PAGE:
ADEN (Reuters) – Southern Yemeni separatists on Thursday vowed revenge against government forces for their assault on Aden and dispatched reinforcements from elsewhere as fighting between the nominal allies in a Saudi-led coalition showed no sign of abating.
Southern separatist fighters gather during clashes with government forces in Aden, Yemen August 29, 2019. REUTERS/Fawaz Salman
Yemen’s foreign minister accused the United Arab Emirates, which backs the separatists, of carrying out air strikes on government positions in Aden. A Yemeni official said over 30 soldiers were killed by air strikes on the eastern outskirts of Aden.
Reuters could not independently confirm the report and UAE officials did not immediately respond to requests for comment.
The separatists and the internationally recognized government of President Abd-Rabbu Mansour Hadi are supposed allies in the Saudi-led coalition in its four-year-old war against Iran-aligned Houthis, who hold Yemen’s capital Sanaa in the north and most of the country’s populated areas.
But the United Arab Emirates has fallen out with Hadi’s side because it includes a party the UAE sees as close to the Muslim Brotherhood, which the Gulf state has been fighting across the Middle East and North Africa.
Hadi’s government said on Wednesday it had captured Aden airport and controlled most of the southern port city, an assertion quickly disputed by the separatists.
On Thursday, the separatist Southern Transitional Council (STC) said some of its troops positioned on the outskirts of the Red Sea port city of Hodeidah, which is under Houthi control, had returned to Aden to join the battle against Hadi’s forces.
“To whoever said the Southern Resistance has fled, I say: We are here,” Hani Ben Brik, STC’s vice-president, said in a video shared on social media showing him with dozens of his fighters outside Aden’s airport building.
The Western-backed, Sunni Muslim coalition intervened in Yemen in March 2015 against the Houthis after the group ousted Hadi from power in Sanaa in late 2014. Aden is the temporary seat of Hadi’s government.
A brigade of the STC’s Giants Brigades had arrived in Aden from the Hodeidah theater to support the fight against government forces, an STC statement said. A U.N.-brokered ceasefire has been in place in Hodeidah since December.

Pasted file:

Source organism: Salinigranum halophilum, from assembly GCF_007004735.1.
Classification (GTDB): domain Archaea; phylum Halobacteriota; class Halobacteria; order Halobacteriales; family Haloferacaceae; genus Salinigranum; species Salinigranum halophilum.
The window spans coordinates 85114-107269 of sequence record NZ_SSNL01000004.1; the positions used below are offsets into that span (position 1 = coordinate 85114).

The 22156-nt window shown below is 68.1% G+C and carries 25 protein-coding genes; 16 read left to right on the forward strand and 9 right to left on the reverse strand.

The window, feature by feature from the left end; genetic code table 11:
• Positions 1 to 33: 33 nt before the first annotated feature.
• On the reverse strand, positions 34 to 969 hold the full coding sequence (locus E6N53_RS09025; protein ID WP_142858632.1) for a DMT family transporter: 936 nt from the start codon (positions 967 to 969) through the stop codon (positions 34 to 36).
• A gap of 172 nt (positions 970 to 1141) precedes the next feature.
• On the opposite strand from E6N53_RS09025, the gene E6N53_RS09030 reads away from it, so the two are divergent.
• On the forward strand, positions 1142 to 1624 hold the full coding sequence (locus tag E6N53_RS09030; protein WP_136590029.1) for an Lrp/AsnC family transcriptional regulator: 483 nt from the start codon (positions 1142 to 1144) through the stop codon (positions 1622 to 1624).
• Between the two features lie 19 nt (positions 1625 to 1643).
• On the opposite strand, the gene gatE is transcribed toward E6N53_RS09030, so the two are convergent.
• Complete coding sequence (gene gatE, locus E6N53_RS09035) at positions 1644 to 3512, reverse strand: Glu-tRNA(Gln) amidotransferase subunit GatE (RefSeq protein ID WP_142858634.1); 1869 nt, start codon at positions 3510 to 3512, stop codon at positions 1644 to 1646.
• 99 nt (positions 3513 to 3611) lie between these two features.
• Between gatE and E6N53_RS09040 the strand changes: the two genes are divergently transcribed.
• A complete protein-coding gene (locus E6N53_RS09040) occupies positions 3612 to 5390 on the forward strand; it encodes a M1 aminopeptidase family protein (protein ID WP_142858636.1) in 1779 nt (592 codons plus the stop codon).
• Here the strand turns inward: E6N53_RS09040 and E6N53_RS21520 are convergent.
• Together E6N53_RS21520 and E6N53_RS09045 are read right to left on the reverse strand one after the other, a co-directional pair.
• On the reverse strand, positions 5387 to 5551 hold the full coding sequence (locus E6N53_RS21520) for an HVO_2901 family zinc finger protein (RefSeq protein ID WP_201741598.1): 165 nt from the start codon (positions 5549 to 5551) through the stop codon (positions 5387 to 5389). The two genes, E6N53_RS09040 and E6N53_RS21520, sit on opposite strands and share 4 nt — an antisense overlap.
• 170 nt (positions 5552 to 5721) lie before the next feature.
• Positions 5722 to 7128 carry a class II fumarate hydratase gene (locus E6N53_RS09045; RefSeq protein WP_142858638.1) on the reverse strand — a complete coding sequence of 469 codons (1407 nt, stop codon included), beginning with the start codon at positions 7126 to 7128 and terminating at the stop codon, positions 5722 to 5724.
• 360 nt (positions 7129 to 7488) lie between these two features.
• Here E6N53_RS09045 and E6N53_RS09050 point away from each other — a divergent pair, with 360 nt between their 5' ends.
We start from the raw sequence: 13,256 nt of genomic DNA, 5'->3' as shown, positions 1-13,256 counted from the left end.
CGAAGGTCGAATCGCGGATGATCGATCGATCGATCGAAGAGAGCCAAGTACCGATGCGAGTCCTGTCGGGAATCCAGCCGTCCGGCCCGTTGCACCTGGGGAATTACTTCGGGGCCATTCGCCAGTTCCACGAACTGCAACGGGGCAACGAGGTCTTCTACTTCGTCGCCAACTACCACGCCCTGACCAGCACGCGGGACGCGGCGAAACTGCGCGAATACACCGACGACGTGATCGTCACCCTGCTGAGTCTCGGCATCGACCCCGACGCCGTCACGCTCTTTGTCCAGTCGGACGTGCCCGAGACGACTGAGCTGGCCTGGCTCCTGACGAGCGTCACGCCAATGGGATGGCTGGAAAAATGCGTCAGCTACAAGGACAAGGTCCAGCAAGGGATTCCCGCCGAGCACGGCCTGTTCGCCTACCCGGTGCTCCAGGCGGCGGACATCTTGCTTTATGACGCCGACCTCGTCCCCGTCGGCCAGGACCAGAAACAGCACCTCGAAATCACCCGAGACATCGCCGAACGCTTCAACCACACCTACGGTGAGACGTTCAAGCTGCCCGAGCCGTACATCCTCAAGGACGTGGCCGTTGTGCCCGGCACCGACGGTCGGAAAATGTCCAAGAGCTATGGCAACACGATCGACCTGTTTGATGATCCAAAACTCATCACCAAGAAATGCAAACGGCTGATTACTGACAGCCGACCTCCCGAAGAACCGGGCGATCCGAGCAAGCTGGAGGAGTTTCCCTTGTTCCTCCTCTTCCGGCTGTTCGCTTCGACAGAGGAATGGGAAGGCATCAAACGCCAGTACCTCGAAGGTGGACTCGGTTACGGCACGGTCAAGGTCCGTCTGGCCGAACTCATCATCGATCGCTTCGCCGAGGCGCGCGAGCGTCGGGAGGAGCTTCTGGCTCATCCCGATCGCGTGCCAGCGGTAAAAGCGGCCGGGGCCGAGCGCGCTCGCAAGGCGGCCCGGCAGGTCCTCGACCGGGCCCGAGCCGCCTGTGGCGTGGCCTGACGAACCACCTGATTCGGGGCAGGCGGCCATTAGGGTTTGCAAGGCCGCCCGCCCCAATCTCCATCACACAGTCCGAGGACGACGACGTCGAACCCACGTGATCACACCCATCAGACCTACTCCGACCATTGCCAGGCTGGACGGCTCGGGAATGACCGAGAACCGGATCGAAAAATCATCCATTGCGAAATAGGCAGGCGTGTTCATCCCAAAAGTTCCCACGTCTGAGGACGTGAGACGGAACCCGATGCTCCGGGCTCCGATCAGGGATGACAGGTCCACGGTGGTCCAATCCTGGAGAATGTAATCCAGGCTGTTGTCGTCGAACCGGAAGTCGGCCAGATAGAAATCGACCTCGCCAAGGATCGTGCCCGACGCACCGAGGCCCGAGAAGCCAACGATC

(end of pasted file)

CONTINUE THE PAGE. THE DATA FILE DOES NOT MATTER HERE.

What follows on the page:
A Yemeni official said Saudi Arabia and the UAE had made contact with both sides to try to defuse the conflict but more fighters were seen arriving in Aden and the other southern provinces of Shabwa, Lahej and Abyan.
“COMMITTED TO REFORMS”
“The Coalition remains committed to supporting reforms in the legitimate government, tackling corruption, encouraging inclusiveness towards to all Yemeni factions, in order to ensure representation of all Yemenis in the future of the country,” said UAE National Media Council director Jaber Al Lamki.
There were sporadic clashes across Aden on Thursday with gunmen on both sides patrolling deserted streets, residents said. Shops, restaurants and businesses were closed.
Government forces recaptured Zinjibar, the capital of the neighboring Abyan province, on Monday, after securing most of the oil-producing Shabwa region and its liquefied natural gas terminal in Balhaf.
The separatists seek to restore the South Yemen republic which merged with the north in 1990. They had clashed occasionally with government forces for several years before major new hostilities erupted this month.
Saudi Arabia has called for a summit to end the standoff, which has roiled U.N. efforts to end a war that has driven Yemen to the brink of famine and is widely seen as a proxy struggle between Iran and Saudi Arabia for regional dominance.
But Hadi’s government has said it will not participate until separatists cede control of sites they seized earlier in August.
Writing by Aziz El Yaakoubi; Editing by Mark Heinrich